The sun rises, and as the birds start to sing their morning routine, small drops of dew inch their way off the leaves of silent trees in a forest. Insects and the remaining nightlife scurries away in their holes and hiding spots, avoiding the light and sleeping until it is time to come out once more when the sun has hid itself from the horizon. The light of the morning begins to pierce through leaves and the horizon, getting brighter and warmer by the minute. Everything is still slowly waking up, or slowly going to sleep; it’s a new day.
Today, a bee will flap it’s wings 23,328,000 times; the fastest snail will travel 1km; the universe will expand by about 1.3 million km; 8 million lightning strikes will hit the earth; and 2,937,600 rainforest trees will be cut down. This is the story of one of those tree.
“I don’t sleep or dream or understand what you mean with the word ‘tomorrow’, but if I could tell you something, I’d show you what it’s like for a day to be me. I am rooted in rich, moist soil, and my family lives around me. Every now and again, a gentle couple might roam around us and carve their initials on my bark, or a drunk man might put his hand on my trunk to stabilize himself as he relieves his full bladder by my roots. I just watch and live day-to-day.
Today’s light orb shines brightly, and I continue to do my processes, as I have for the past 17520 days.
We trees have these fungi mycorrhizal networks that help us talk to one another, and see how we’re all doing. If a neighbour is missing something, we might pitch in to give the resources they need. The fungi and I transfer water, carbon, nitrogen and many other nutrients and minerals that we both may need. It’s nice.
If you’ve ever walked in one of our homes, or ‘forests’ as you may call it, you might feel peaceful or even scared at the eery silence. Honestly, we’re just trees living our day-to-day. It’s been a bit more difficult lately with the chemicals and nutrients in my soil being different, but I don’t understand why it’s happening. I guess things are changing?
I like the different sayings you humans have that relate to us. Like being rooted. Or an apple never falls far from the tree. I don’t know what they mean, but I’ve heard them when passerby’s have walked by my sides. We should have sayings about you too:
- Take all the nutrients, like a human would
- If the climate’s not to your liking, change it for yourself!
My leaves have started to fall off later than they should and animals haven’t been hiding as soon as they should, as temperatures seem to be warmer than they should be. I don’t feel temperature, but I can see it. Hedgehogs are getting thinner, and dying at my roots because they don’t have enough fat reserves (or so they’ve told me) for the winter. Migrating birds are staying back longer because it’s warmer than normal here. My friends are dying from disease that we can’t help them with; our fungi can only send them so much. What’s happening? Why are things changing?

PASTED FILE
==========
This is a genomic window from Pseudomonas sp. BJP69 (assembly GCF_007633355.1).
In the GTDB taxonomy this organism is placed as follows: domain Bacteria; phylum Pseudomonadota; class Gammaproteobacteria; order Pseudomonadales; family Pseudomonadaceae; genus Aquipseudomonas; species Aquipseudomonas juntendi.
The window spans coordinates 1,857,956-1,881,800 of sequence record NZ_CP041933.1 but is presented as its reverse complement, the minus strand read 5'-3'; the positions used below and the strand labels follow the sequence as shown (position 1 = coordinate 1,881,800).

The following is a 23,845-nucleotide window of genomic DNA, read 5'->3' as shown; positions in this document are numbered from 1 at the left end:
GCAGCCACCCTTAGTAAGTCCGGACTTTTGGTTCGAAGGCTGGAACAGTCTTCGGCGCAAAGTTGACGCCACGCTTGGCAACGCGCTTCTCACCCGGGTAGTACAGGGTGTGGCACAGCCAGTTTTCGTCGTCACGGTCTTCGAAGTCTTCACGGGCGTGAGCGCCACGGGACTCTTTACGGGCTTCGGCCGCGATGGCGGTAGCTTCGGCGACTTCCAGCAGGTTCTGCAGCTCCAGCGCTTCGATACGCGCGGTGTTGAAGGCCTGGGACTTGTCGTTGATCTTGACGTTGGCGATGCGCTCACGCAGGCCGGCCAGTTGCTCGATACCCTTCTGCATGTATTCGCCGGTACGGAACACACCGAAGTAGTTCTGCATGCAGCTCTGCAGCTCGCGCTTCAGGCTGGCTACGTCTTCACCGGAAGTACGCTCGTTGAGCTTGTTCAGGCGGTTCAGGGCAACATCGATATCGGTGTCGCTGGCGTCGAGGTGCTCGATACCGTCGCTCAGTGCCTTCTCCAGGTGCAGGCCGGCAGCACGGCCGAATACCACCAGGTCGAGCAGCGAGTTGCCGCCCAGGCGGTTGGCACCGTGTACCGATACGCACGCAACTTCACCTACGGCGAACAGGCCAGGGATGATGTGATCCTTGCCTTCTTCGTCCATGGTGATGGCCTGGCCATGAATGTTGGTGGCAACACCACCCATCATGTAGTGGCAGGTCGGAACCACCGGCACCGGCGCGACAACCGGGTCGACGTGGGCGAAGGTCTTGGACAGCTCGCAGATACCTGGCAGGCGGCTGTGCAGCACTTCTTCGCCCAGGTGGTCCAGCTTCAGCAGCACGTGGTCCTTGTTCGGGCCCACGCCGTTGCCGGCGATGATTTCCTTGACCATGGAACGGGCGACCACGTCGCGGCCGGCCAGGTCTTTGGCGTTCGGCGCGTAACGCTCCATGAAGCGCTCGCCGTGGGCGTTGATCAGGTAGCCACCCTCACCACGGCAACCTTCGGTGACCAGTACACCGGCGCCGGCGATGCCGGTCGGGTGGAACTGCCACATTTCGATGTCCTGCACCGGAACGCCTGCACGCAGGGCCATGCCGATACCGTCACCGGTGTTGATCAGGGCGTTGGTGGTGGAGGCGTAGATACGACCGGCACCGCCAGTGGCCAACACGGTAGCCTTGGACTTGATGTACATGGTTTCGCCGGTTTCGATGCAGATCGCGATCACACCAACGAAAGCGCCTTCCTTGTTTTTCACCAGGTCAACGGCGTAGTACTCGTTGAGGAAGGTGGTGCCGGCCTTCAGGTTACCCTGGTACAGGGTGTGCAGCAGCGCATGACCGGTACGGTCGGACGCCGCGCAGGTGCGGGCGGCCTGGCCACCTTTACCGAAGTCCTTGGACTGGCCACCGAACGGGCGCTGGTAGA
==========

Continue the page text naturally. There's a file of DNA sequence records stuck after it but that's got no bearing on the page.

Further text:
I don’t think, I just live. But recently, living has been harder to do. I don’t get to go to therapy or a doctor to deal with my issues. We’re alone in this battle, aren’t we? Everyday it gets harder to breathe, harder to get my nutrients, harder to live.
Today’s coming to an end slowly, as the bright light orb falls between the arms of my friends far in the horizon. They catch the orb every day, and set it down below the ground. The night brings many new animals, but the best part is the sky which is usually blue. It turns black and has these small fireflies stuck on them, staying put and slowly rotating as the night advances. But recently, the fireflies in the sky have started to be dimmer, and loud noises are coming from our sides.
Normally the night is dark, but now it’s turning grey, and I can easily see animals running around by my roots and up my bark. I thought the orb was set already? Why is there still light in the night?
There’s a lot of things that are happening that I don’t understand, but I don’t think about it much. I just live and continue my processes. Tomorrow is day 17521, and I’m excited to see the fireflies again, no matter how dim they’re getting.
Day 17521: I wake to something buzzing and biting by my bark, making my leaves shake. Birds fly away from my branches, leaving me bare and alone. I feel my insides creaking and painfully ripping from the soil I’ve called home, and finally crash into the ground. My branches, for the first time, touch the floor. My trunk is ripped, and I can see that my roots are still on the ground, unaware that there’s nothing left to pump the nutrients to. Nutrients and water ooze out of my cut trunk, and cold metal hooks strike my bark. The last I remember is being dragged on the ground, and for the first time, I can see the rest of my friends from below – the rest of the ‘forest’. Their leaves shine bright green, I see birds flying above the canopy, and for the first time, I see what the sky looked like directly above me. Wow, it really is beautiful. I wish I could’ve stayed here longer…”
Today’s conservation efforts, protected areas, and parks have been able to slowly stabilize the decline in tree cutting and land degradation.
However, being able to make the public more aware of what we’re doing to ecological systems and forests is important in driving future change. Many different organizations around the world are rallying up to protect, plant, and research trees.
To find more about the different organizations, their mission, and current goals as well as opportunities to volunteer and make an impactful change in this dreadful tree-cutting era, check out spiritoftrees.org/organizations, and other organizations that are promoting forest conservation.